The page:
Morgan McDougall Creates LibGuide for 2019 Common Read
Second-year Rhetoric & Writing PhD student Morgan McDougall created the LibGuide for this year's Common Read, What the Eyes Don't See: A Story of Crisis, Resistance, and Hope in an American City by Dr. Mona Hanna-Attisha. Morgan also shared her thoughts on the experience of creating the guide.
What is this year's Common Read? What should incoming students expect from the reading experience?
This year's Common Reading is What the Eyes Don't See: A Story of Crisis, Resistance, and Hope in an American City by Dr. Mona Hanna-Attisha. The book offers a nice blend of first-person narrative, explanations of scientific procedures and research, and really eye-opening information about lead poisoning. Due to the blended type of content within the book, it would make a great match for use within so many different disciplines. I expect that many first-year courses will integrate the book in some way, shape, or form into their curriculum.
In addition to courses integrating the book into their curriculum, students can expect a lot of interesting programming and events on campus related to the reading throughout the fall semester, including a speaking presentation from Dr. Mona Hanna-Attisha herself on Tuesday, October 1. Students can register for the event.
What is a LibGuide and how will students use it for the Common Read?
A LibGuide is essentially an informative wiki page that contains various resources, explanations, and links related to the book itself or to concepts or topics discussed within the book.
Students can explore the LibGuide as a central location to learn more about some of the topics that are discussed in the book, including lead poisoning, Legionnaires' Disease, environmental activism and environmental racism, and media coverage of the Flint water crisis. The topics are separated into different tabs on the LibGuide and can be accessed through the top navigation bar. Additionally, the tabs all include information about the topics through written text, embedded videos, hyperlinks to outside resources, and graphics. If a student finds one of the topics within the book interesting and wants to learn more, the LibGuide is a great place to start!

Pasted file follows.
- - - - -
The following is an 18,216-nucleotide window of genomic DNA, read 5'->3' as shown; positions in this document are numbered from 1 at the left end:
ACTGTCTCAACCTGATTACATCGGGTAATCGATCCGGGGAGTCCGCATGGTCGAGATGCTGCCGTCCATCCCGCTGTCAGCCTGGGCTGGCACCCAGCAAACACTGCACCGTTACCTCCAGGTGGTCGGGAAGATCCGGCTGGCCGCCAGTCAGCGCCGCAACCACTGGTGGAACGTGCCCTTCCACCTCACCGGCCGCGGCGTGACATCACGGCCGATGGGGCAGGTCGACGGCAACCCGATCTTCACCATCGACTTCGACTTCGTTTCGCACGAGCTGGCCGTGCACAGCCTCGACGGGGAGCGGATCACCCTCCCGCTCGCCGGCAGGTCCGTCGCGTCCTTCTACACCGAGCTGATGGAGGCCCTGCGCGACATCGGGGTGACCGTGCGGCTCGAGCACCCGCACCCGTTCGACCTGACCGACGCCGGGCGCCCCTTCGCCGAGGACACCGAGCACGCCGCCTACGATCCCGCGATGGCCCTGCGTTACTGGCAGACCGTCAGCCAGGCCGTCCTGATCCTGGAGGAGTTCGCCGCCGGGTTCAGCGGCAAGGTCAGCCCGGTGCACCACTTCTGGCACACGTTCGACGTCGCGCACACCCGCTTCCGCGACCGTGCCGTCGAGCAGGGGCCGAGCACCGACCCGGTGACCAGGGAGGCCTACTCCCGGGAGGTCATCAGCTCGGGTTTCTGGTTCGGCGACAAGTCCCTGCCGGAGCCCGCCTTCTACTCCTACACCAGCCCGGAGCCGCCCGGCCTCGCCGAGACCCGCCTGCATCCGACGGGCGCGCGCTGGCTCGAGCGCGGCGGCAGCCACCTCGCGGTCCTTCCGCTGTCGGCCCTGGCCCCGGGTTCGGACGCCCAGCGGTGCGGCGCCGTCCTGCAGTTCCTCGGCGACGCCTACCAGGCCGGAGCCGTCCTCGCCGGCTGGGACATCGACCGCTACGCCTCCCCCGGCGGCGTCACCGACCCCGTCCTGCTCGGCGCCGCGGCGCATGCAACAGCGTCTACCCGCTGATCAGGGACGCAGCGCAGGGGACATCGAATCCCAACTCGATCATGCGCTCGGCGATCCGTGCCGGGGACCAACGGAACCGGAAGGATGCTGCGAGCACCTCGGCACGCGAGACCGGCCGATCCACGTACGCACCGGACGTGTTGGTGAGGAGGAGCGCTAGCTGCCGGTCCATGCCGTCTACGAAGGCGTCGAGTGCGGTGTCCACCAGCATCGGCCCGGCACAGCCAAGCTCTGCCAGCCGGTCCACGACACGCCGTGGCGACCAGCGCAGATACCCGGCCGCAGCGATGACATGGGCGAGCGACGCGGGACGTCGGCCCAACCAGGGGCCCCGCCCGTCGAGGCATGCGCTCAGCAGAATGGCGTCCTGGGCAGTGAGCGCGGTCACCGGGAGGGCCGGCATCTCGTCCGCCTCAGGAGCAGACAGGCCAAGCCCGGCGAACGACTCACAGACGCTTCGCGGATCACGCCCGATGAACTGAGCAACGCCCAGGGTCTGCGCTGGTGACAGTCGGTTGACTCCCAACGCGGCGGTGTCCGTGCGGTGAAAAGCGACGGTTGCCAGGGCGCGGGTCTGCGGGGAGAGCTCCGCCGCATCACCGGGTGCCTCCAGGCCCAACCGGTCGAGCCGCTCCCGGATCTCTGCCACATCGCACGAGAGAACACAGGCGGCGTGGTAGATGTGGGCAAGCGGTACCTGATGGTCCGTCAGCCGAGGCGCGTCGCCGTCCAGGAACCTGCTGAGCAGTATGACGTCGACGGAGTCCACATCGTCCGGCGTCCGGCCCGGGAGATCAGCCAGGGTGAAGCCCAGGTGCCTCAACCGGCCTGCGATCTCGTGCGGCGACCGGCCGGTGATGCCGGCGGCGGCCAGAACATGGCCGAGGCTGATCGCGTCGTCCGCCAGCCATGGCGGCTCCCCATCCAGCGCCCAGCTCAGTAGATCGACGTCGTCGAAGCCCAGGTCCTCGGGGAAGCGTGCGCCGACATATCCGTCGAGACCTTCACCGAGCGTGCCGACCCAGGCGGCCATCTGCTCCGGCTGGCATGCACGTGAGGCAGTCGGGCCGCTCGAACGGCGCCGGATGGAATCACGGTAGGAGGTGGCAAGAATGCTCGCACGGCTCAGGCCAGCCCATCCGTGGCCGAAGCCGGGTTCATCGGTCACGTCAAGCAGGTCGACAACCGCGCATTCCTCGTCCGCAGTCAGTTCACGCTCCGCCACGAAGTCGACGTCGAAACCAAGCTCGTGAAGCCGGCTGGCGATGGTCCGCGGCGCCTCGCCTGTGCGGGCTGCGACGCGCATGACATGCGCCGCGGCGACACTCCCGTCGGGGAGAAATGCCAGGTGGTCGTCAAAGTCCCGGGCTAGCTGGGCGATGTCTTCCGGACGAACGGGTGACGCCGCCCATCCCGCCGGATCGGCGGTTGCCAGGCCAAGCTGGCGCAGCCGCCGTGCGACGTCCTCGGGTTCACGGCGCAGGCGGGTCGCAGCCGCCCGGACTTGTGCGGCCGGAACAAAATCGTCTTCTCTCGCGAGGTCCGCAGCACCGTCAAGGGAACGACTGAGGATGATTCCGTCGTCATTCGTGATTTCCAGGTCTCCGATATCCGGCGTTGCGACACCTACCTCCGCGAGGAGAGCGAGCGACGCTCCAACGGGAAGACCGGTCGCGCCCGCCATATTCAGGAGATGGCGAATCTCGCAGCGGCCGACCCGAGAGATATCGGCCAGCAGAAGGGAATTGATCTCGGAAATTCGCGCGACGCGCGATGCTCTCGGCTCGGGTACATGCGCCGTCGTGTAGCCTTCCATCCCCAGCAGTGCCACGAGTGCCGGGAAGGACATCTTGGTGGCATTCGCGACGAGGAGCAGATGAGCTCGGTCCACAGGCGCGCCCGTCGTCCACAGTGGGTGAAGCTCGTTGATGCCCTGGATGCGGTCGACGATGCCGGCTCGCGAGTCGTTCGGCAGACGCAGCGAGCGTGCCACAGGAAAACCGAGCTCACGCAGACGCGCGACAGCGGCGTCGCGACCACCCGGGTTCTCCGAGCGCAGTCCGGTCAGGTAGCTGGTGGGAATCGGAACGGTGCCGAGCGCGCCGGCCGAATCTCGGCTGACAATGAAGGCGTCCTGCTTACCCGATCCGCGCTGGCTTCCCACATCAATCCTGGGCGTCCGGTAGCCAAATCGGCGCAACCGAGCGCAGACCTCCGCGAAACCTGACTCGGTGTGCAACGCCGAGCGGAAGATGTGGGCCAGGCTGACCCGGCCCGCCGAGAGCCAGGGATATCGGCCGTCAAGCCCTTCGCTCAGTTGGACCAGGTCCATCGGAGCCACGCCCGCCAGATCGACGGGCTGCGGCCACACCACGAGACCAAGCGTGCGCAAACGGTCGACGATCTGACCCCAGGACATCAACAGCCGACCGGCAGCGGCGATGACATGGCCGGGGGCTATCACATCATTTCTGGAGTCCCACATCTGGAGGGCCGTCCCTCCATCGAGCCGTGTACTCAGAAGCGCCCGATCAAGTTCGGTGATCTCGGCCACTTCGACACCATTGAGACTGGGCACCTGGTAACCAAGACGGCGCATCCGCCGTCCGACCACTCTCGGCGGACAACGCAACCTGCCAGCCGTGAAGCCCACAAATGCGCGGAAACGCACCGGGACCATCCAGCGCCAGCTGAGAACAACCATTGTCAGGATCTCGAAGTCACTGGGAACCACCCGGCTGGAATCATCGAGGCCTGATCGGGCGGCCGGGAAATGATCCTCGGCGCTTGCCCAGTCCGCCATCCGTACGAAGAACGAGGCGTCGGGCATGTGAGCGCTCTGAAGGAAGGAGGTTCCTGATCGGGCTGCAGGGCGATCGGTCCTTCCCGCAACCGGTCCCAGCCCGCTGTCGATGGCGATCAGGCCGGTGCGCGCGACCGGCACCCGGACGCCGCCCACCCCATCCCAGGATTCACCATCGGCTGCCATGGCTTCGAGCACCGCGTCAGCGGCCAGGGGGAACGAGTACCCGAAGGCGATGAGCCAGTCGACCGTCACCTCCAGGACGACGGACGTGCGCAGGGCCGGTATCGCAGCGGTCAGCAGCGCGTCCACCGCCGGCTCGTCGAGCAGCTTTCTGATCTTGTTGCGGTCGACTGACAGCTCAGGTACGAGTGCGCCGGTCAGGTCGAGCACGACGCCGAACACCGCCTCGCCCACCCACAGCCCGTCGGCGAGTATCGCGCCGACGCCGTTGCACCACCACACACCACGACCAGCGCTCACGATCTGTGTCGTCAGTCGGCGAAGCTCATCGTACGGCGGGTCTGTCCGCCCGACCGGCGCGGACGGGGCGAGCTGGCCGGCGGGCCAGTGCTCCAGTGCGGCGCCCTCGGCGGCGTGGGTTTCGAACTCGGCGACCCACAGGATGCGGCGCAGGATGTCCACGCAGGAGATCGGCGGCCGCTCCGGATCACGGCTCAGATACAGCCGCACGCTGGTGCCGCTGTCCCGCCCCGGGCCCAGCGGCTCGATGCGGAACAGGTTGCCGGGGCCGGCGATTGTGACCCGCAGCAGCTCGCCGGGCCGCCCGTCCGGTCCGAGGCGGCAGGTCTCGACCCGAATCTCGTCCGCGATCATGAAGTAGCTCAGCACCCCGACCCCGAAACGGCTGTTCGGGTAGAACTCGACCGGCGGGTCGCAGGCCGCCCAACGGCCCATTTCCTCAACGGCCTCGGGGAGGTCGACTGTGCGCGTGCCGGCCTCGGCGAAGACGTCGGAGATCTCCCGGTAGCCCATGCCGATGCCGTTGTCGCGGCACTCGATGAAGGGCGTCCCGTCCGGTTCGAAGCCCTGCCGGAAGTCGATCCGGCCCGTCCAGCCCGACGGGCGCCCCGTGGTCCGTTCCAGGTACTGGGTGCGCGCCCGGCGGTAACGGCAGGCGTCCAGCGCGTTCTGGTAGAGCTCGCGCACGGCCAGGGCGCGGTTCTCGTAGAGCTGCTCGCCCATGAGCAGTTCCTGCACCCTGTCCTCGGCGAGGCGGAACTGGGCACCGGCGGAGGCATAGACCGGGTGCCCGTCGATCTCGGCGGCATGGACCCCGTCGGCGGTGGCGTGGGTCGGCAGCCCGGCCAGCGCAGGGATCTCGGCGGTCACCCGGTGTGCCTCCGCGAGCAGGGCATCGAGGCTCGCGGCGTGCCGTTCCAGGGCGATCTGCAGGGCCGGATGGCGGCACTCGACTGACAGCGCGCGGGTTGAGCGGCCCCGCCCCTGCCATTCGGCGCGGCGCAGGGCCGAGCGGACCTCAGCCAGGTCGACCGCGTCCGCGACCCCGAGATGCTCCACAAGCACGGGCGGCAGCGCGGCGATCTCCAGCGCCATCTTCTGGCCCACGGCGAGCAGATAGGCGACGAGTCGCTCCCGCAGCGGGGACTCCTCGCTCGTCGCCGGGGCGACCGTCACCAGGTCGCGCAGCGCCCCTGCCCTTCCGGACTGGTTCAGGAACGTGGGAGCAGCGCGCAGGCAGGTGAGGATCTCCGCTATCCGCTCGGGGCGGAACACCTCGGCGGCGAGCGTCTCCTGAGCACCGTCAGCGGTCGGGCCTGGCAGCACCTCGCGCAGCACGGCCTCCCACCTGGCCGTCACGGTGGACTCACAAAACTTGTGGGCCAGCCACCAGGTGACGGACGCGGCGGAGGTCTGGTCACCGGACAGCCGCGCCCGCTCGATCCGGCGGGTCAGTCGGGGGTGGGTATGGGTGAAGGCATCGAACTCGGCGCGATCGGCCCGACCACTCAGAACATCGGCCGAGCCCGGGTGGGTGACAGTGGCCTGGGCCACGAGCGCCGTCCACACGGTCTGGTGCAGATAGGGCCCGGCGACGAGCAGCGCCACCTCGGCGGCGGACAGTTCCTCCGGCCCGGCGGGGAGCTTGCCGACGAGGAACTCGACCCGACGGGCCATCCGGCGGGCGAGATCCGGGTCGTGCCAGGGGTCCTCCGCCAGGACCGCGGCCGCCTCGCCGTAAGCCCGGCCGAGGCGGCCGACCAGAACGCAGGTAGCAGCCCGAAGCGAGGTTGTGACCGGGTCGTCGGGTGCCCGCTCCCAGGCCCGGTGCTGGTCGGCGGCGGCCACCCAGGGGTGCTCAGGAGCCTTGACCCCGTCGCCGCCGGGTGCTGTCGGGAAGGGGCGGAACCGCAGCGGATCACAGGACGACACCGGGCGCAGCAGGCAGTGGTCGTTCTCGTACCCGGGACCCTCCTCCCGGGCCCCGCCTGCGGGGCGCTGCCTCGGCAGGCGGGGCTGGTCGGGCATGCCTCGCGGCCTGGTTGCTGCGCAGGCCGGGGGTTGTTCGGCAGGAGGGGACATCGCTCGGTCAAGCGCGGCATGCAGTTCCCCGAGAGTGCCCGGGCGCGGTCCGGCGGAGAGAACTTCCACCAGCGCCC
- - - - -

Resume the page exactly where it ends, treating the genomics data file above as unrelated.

Are there other resources students can expect to find in the LibGuide for the Common Read or for their other classes?
One feature that I really like about the LibGuide is how much information is just a click away. The information is not only presented as text, but through images, videos, and infographics. It is very visual and, hopefully, allows for an interesting read and multiple paths of exploration. There are a lot of hyperlinks that send viewers to external websites that contain extremely cool resources. One of my favorite resources is the Flint Water Study Blog that can be found on the 'Related Films and Readings' tab. This blog itself is EXTENSIVE and constantly updated with news about Flint and the progress that is being made. Also on that page, there is a list of four short films that are available to view online. These films cover water concerns around the United States and are very eye-opening about the importance of clean water and maintaining our regional freshwater.
What should people know about how to access/use a LibGuide?
While some instructors will embed the LibGuide into their Canvas courses, it is also possible that students can seek out the LibGuide on their own. To find the LibGuide, students can start at the library's website. On the tab navigation bar, under 'Search and Find' students can go to the list of all LibGuides under the 'Other' tab. Then in the search box on the right side of the page, type in the keyword 'Eyes.' The first result that pops up will be the LibGuide for this year's Common Reading!
The LibGuide functions like any other website. There is no order that the LibGuide tabs should be accessed. Instead, students can move from tab to tab, exploring at their own pace. Most videos are embedded and can be accessed by clicking the play button in the center of the video. Also, any hyperlinks that lead to external sources appear as brown, underlined text. There are a lot of hyperlinks on the LibGuide, so be on the lookout for them throughout any text sections in addition to section titles!